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DOWNTOWN PHOENIX INC SEEKS LOCAL ARTIST TO DESIGN DOWNTOWN DIRECTORY COVER
Artists are asked to submit a proposal for the brochure-sized cover capturing the spirit of Downtown Phoenix’s diversity and vibrancy while paying tribute to the urban landscape. The deadline for submissions is April 30.
The call continues the recent trend of artist-designed covers for Downtown publications, including artists Christina Mesiti on the 2012-2013 Downtown Dining Guide, Meghan Mitchell on the 2012 Annual Report, Jesa Townsend on the 2013-2014 Dining Guide, Jon Arvizu on the 2014 January-June Downtown Business Directory and Barry Goldstein on the 2013 Annual Report.
The Directory will be distributed to businesses, restaurants and major event locations inside and outside of Downtown and through the Downtown Ambassador team.
For more information on how to submit, please visit http://www.downtownphoenix.com/blog/2014/04/design-our-directory-and-dining-guide-cover/
Image courtesy of Downtown Phoenix, Inc., featuring cover art by Jon Arvizu.
Following Ken Cook’s purchase last year of the DeSoto Building in downtown Phoenix’s Roosevelt Row, the community’s curiosity soared. What what would be done with the historic 1928 building on the prominent corner of Roosevelt Street and Central Avenue?
The question has now been answered. The classic structure that originally housed a car dealership will now be known as the DeSoto Central Market. Part indoor market, part café and eatery, the market will draw on the model embodied by famous markets from around the world, such as the Ferry Building Marketplace in San Francisco, Eataly in New York and Chicago, or, in some respects, the Union in Phoenix’s Biltmore Fashion Park.
“We want to keep that traditional market feel that you can find in New York, San Francisco, and Los Angeles,” said new tenant Shawn Connelly, who will also manage the market. “Everybody I’ve spoken to about the concept has been excited. I truly feel that something like this will be a catalyst for other growth around this area,” he said.
While maintaining the history and integrity of the building, the interior space will be modeled to feature multiple vendor spaces, a bar and lounge area, and a mezzanine for offices and multi-purpose space.
The market will encompass many functions, but most notably will serve as an incubation hub for “food-preneurs” as Connelly puts it. A portion of the vendor sections will be built as ‘mini-kitchens,’ with everything required to run a restaurant, allowing burgeoning restaurateurs to become completely operational, while avoiding the startup fees of a traditional stand-alone restaurant.
“What we’re trying to model it after is almost like a food truck kitchen,” Connelly said.
The market portion will feature staples such as fresh fruits and vegetables, and will hopefully have a few artisanal purveyors, Connelly said, such as a baker, or dedicated cheese vendor or meat butcher.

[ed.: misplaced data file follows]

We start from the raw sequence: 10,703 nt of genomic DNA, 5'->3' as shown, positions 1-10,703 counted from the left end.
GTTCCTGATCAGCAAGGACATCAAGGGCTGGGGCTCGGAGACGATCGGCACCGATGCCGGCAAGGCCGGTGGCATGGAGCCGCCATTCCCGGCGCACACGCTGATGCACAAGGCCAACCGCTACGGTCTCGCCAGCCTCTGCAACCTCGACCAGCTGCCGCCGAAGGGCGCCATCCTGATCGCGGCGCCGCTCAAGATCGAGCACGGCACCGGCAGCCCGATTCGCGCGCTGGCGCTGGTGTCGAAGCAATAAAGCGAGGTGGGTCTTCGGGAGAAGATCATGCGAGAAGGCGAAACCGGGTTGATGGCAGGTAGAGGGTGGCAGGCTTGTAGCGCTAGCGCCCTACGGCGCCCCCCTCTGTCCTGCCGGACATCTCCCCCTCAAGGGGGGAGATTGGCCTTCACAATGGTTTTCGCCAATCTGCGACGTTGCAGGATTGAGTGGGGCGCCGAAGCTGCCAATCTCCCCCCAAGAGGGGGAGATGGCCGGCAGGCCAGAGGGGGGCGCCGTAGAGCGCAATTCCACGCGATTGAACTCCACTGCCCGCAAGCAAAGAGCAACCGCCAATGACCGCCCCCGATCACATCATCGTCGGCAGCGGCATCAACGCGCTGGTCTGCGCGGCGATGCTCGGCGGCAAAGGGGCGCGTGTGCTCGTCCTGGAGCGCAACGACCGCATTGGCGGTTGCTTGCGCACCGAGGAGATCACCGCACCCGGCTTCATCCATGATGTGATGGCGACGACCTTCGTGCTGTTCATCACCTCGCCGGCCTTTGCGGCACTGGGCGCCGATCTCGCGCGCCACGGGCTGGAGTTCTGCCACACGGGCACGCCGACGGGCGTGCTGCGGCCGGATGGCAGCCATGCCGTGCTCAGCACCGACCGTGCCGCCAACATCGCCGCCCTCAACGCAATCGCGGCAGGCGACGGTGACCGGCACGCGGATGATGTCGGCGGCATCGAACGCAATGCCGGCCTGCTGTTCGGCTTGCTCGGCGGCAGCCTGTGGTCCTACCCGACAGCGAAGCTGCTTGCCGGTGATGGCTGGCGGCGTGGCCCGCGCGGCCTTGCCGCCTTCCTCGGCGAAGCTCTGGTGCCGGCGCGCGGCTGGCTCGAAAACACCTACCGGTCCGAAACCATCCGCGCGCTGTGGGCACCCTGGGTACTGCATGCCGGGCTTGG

The micro-restaurants will serve walk-up customers inside the market, and through outdoor take-out windows along the north wall. The parking lot will be transformed into an eating and lounging area for the cooler months. The nearby light rail stop and urban neighborhoods will hopefully make it an ideal destination in downtown, Connelly said.
“The best use of the space is to make it a great outdoor area,” Connelly added.
“What we envision using it as is a multi-purpose space. Maybe during First Fridays we can bring in other temporary tenants, or during the fall have a pumpkin patch festival…different types of things to where we really try to highlight what’s going on during that particular season.”
If all goes well within the market, the hope is that the owners of these smaller restaurants will one day be able to take the next step by moving out of the space and opening a restaurant of their own.
“What we’re trying to do is really embrace the entrepreneur, people who are passionate about the food industry. We want them to do well and then graduate…and hopefully open up another location. The hope is to expand beyond our walls and make a name for themselves,” Connelly said.
This is the first entrepreneurial outing for Connelly, who began cooking at 17 and continued throughout college, where he majored in logistics management and marketing. After a variety of roles within the the food industry, from kitchen to corporate management, he decided to take a chance on his love for markets.
“I’ve always had a passion for development, food, and markets in general.”
Maintaining a historic building while infusing new activity into the area seems to be the recipe for success in downtown Phoenix. Connelly plans to finalize the interior design soon, and is hoping to open the market by the end of 2014.
“I love Phoenix and I want to be here. I like what’s going on downtown, and I want to be part of the revitalization.”
For tenant inquiries and market info, please email DeSotoCentralMKT@gmail.com.
Renderings by Motley Design Group
Editor’s Note: This story has been edited for clarity since publication.
The Grand Avenue Arts District is a neighborhood on the rise. Set along the lower section of Grand Avenue in downtown Phoenix, it is a place where arts and community converge.